The open source OpenSSL security solution has been refused validation for US government use, even though some government agencies are already using it.
The Cryptographic Module Validation Program (CMVP) validation agency, which approves cryptographic solutions for federal agencies in the US and Canada, has suspended the validation of OpenSSL for the second time this year.
The decision means that government agencies cannot purchase the open source solution for new implementations, although existing OpenSSL installations can carry on as normal.
OpenSSL is an open source version of the widely used Secure Sockets Layer (SSL) protocol, which is commonly used to encrypt and decrypt data across the internet.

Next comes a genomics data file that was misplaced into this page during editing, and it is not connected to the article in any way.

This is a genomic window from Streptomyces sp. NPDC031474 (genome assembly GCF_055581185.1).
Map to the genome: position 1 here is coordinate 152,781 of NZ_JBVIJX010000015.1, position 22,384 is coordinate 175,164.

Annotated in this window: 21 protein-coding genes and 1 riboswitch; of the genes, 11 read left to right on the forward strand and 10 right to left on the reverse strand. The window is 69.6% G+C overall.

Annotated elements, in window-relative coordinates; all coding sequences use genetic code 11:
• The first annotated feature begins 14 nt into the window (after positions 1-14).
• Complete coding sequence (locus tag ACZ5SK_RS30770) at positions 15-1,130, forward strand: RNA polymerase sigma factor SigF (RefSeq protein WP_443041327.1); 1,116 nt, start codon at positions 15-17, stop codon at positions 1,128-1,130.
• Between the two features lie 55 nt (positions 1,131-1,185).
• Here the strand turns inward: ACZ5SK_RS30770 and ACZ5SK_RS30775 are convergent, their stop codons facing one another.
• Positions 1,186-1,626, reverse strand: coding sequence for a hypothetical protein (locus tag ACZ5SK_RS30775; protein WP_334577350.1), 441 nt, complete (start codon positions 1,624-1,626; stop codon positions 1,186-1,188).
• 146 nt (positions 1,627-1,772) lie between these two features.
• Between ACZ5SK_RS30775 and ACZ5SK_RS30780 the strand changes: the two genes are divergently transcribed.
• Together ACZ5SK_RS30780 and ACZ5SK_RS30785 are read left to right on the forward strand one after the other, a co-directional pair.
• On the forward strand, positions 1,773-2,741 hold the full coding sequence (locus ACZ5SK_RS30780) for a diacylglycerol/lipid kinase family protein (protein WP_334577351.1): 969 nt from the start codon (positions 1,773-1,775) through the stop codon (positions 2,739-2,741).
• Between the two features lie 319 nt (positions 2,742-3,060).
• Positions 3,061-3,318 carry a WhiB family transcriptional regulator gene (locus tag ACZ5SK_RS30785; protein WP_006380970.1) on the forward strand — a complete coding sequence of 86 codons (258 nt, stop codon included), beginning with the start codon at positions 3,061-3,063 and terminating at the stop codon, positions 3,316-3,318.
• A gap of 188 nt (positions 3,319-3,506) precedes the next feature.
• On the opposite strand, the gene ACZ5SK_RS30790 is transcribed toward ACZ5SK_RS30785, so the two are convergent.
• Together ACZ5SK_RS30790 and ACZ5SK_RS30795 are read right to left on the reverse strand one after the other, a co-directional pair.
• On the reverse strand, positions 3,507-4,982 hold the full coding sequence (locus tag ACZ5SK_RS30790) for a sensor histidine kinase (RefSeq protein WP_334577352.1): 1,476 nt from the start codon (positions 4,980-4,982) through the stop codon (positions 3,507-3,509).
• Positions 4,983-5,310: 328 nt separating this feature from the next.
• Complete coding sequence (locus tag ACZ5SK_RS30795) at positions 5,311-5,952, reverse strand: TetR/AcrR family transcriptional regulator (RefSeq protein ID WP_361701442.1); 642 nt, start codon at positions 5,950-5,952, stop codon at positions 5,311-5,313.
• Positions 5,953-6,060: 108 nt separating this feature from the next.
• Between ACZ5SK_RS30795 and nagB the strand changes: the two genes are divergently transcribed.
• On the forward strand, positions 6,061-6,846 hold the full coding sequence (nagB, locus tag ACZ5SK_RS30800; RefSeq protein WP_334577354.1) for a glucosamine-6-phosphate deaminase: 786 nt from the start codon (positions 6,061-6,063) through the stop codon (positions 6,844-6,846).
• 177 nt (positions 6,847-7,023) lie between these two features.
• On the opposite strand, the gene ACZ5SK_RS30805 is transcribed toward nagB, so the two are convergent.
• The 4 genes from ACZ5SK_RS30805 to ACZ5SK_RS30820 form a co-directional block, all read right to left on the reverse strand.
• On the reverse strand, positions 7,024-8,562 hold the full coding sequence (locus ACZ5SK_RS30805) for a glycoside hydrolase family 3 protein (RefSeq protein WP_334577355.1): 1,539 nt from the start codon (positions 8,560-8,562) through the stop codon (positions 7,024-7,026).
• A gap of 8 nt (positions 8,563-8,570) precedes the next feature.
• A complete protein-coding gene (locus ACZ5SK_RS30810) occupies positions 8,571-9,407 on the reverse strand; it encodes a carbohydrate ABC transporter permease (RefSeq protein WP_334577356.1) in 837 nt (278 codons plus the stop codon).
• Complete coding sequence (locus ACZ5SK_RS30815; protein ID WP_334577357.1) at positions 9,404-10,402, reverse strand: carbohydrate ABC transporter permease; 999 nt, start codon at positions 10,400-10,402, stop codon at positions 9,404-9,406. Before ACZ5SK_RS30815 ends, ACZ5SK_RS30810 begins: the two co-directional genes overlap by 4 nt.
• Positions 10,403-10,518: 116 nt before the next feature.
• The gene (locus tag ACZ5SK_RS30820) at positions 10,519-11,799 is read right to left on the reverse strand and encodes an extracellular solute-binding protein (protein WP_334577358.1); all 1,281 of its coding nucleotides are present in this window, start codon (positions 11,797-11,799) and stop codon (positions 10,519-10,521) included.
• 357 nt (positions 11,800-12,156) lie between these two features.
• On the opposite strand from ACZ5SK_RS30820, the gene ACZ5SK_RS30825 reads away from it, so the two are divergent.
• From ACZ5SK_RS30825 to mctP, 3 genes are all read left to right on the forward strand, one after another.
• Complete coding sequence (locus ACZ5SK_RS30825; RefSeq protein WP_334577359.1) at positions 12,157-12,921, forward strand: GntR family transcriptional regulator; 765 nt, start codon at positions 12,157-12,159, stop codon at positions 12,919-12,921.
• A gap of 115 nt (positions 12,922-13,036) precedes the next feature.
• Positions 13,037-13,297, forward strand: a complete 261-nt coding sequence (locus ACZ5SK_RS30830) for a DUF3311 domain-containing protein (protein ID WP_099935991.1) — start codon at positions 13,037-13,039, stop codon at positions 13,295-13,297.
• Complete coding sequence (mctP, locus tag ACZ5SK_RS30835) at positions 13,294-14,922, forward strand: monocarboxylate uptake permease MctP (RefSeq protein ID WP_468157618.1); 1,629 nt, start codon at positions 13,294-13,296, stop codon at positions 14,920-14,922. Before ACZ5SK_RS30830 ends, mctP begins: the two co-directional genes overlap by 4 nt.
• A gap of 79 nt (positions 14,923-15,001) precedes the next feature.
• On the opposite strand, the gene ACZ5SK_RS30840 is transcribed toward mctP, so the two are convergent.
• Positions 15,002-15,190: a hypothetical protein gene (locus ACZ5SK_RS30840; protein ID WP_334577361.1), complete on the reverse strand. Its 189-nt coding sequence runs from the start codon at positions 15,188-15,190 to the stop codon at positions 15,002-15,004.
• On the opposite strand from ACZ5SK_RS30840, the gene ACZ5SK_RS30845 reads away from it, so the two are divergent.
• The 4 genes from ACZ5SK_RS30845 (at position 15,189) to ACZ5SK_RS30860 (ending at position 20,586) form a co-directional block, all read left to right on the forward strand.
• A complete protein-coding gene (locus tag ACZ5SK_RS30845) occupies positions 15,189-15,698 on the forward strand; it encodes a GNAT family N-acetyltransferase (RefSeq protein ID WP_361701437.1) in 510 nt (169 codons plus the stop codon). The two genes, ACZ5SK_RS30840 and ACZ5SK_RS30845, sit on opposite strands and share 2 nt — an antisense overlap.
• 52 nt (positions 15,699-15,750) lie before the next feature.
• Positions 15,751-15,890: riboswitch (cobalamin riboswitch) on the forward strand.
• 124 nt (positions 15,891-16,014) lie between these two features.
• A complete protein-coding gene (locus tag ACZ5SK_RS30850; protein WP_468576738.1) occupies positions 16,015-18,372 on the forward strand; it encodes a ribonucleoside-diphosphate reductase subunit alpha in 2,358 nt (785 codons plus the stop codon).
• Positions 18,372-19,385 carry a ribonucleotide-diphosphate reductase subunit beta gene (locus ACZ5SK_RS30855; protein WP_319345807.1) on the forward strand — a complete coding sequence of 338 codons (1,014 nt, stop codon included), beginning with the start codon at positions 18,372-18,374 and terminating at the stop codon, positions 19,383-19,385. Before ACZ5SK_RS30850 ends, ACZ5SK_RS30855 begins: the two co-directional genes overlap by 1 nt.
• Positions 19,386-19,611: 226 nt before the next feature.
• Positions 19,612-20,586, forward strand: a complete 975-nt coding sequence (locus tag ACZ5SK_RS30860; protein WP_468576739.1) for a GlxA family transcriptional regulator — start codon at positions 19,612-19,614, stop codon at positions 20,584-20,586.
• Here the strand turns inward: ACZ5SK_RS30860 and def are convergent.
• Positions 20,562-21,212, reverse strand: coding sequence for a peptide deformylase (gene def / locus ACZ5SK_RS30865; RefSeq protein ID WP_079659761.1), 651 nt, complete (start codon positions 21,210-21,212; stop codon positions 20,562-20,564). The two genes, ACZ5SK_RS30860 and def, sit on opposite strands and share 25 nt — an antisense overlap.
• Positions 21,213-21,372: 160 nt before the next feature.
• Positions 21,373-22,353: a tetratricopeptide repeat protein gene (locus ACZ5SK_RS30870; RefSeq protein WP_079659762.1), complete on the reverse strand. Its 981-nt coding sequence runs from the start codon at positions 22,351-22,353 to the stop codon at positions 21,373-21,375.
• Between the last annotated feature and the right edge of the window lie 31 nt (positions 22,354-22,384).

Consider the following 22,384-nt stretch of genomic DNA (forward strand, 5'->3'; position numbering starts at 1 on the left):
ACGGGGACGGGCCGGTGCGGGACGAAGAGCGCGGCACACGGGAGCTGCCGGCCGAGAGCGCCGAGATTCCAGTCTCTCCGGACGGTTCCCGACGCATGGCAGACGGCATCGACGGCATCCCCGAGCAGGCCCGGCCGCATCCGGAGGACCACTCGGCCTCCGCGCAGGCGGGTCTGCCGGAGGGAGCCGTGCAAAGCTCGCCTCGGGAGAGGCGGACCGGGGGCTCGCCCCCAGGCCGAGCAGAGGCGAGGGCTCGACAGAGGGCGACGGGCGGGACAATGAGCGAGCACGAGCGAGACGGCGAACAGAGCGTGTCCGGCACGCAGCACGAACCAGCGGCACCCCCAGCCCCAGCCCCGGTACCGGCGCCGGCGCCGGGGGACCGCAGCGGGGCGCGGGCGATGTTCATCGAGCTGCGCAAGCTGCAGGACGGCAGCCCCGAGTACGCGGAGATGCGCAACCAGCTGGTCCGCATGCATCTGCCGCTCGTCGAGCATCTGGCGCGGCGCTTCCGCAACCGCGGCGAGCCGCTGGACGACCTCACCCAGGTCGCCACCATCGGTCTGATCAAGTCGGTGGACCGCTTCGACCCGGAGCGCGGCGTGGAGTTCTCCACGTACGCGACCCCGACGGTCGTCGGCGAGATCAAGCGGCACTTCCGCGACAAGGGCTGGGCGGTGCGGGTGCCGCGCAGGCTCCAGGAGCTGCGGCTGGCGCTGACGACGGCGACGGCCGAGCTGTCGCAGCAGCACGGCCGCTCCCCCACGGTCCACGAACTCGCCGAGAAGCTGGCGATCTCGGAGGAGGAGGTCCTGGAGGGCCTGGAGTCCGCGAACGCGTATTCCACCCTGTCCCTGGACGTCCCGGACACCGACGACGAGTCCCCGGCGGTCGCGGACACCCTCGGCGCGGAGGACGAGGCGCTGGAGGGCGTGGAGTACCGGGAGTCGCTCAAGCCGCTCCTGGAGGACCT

The decision to suspend validation came just two days after the CMVP had taken the more serious step of revoking the tool entirely. It then opted for a suspension of the validation process instead.
The Open Source Software Institute (OSSI), a non-profit group trying to get the OpenSSL encryption module validated for government use, claimed the move had been influenced by suppliers of proprietary encryption solutions fearful of losing sales.
A validated OpenSSL tool would allow suppliers to include a free CMVP-compliant module in their products.
However, the CMVP is said to have misgivings about the security of the solution in government circles.
The technology's first validation was revoked in January. Validation was then issued again in March after changes were made to the module, before it was again suspended.
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